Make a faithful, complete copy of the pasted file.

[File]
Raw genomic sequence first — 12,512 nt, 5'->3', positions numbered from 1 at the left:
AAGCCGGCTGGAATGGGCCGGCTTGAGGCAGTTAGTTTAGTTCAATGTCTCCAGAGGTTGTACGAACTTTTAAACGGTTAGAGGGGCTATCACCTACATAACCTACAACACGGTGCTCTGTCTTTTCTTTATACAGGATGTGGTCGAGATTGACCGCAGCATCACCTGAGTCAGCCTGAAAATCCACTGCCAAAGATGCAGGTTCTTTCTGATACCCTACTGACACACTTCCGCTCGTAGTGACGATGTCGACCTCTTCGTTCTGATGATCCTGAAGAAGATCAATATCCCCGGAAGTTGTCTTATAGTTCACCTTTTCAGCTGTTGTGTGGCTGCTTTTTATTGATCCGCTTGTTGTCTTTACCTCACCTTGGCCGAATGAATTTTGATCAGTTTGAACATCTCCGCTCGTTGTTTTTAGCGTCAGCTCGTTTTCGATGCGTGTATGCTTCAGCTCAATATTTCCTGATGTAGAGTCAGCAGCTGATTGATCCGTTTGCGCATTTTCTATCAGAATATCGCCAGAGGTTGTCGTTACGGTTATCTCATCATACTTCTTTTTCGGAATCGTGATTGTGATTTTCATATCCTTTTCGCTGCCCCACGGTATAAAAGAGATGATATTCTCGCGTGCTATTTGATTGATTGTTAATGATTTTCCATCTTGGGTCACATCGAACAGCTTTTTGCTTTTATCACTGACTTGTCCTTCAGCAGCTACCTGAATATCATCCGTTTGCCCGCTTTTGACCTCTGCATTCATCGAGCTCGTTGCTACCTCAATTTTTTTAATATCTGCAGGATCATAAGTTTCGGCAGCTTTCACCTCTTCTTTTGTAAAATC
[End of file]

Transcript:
Raw genomic sequence first — 12,512 nt, 5'->3', positions numbered from 1 at the left:
AAGCCGGCTGGAATGGGCCGGCTTGAGGCAGTTAGTTTAGTTCAATGTCTCCAGAGGTTGTACGAACTTTTAAACGGTTAGAGGGGCTATCACCTACATAACCTACAACACGGTGCTCTGTCTTTTCTTTATACAGGATGTGGTCGAGATTGACCGCAGCATCACCTGAGTCAGCCTGAAAATCCACTGCCAAAGATGCAGGTTCTTTCTGATACCCTACTGACACACTTCCGCTCGTAGTGACGATGTCGACCTCTTCGTTCTGATGATCCTGAAGAAGATCAATATCCCCGGAAGTTGTCTTATAGTTCACCTTTTCAGCTGTTGTGTGGCTGCTTTTTATTGATCCGCTTGTTGTCTTTACCTCACCTTGGCCGAATGAATTTTGATCAGTTTGAACATCTCCGCTCGTTGTTTTTAGCGTCAGCTCGTTTTCGATGCGTGTATGCTTCAGCTCAATATTTCCTGATGTAGAGTCAGCAGCTGATTGATCCGTTTGCGCATTTTCTATCAGAATATCGCCAGAGGTTGTCGTTACGGTTATCTCATCATACTTCTTTTTCGGAATCGTGATTGTGATTTTCATATCCTTTTCGCTGCCCCACGGTATAAAAGAGATGATATTCTCGCGTGCTATTTGATTGATTGTTAATGATTTTCCATCTTGGGTCACATCGAACAGCTTTTTGCTTTTATCACTGACTTGTCCTTCAGCAGCTACCTGAATATCATCCGTTTGCCCGCTTTTGACCTCTGCATTCATCGAGCTCGTTGCTACCTCAATTTTTTTAATATCTGCAGGATCATAAGTTTCGGCAGCTTTCACCTCTTCTTTTGTAAAATC